Using the twigs when barbecuing is wonderful too as they give off a great smell as they burn.

Fresh rosemary has a better flavor, and is best to use over the dried form.  You can store it in the refrigerator in a slightly damp paper towel for several days.  Dried rosemary can be kept for about 6 months in a tightly sealed container in a cool, dark and dry place.  And something I have been meaning to try is putting sprigs in ice cube trays and covering them stock to use later in soups or stews.



Using rosemary in food is a great idea not only because it tastes good, but it is a great herb for your health.

Rosemary contains a number of antioxidants.  The oil it produces is very fragrant and is used in perfumes, shampoos, air fresheners and cleaning products.

IMG_0947Rosemary is said to stimulate the immune system, increase circulation, and improve digestion. It also is an anti-inflammatory herb that is used to reduce asthma attacks. Rosemary has been shown to improve concentration as it increases blood flow to the brain.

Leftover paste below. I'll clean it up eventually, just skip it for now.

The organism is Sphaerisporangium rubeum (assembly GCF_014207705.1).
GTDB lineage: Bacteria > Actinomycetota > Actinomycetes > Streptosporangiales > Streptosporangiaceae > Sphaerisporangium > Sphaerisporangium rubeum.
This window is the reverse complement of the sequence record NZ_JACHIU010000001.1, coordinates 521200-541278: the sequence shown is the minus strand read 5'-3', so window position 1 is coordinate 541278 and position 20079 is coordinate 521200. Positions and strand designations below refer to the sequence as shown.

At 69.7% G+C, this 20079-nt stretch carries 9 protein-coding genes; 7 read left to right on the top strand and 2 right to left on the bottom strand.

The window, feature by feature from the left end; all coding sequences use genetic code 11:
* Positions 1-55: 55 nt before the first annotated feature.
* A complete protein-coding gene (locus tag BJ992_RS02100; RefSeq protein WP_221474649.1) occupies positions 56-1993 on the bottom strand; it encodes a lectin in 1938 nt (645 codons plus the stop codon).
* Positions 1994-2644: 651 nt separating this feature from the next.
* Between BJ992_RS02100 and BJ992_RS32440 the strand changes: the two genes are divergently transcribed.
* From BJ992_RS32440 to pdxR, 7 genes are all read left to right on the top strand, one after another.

Rosemary is a wonderful ornamental plant in gardens and for xeriscape landscaping, especially in areas that have a similar climate to the IMG_0427Mediterranean. It is easy to grow and pest-resistant.  Rosemary can grow quite large and be pruned into formal shapes, topiary and low hedges.  Groundcover cultivars of rosemary are said to spread into a nice dense clump.



Language of Flowers

Rosemary is one of the most lovely herbs to grow and use as it is said to mean Remembrance.  What better herb to use for the holidays.






“Where Rosemary flourished, the woman ruled.”
–  Traditional Saying





I hope you will join in now and tell us all about how you are celebrating the new season especially around this very special solstice   Just write a post and leave a comment with your Seasonal Celebrations link.